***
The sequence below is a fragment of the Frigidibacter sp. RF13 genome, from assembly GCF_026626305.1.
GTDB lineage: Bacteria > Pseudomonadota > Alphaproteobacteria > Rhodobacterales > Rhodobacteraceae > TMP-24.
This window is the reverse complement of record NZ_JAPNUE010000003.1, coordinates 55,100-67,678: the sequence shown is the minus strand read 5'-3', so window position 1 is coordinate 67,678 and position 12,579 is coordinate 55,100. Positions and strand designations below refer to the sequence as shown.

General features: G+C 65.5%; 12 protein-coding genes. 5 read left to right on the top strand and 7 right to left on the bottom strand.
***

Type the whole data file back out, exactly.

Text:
The sequence below is a fragment of the Frigidibacter sp. RF13 genome, from assembly GCF_026626305.1.
GTDB lineage: Bacteria > Pseudomonadota > Alphaproteobacteria > Rhodobacterales > Rhodobacteraceae > TMP-24.
This window is the reverse complement of record NZ_JAPNUE010000003.1, coordinates 55,100-67,678: the sequence shown is the minus strand read 5'-3', so window position 1 is coordinate 67,678 and position 12,579 is coordinate 55,100. Positions and strand designations below refer to the sequence as shown.

General features: G+C 65.5%; 12 protein-coding genes. 5 read left to right on the top strand and 7 right to left on the bottom strand.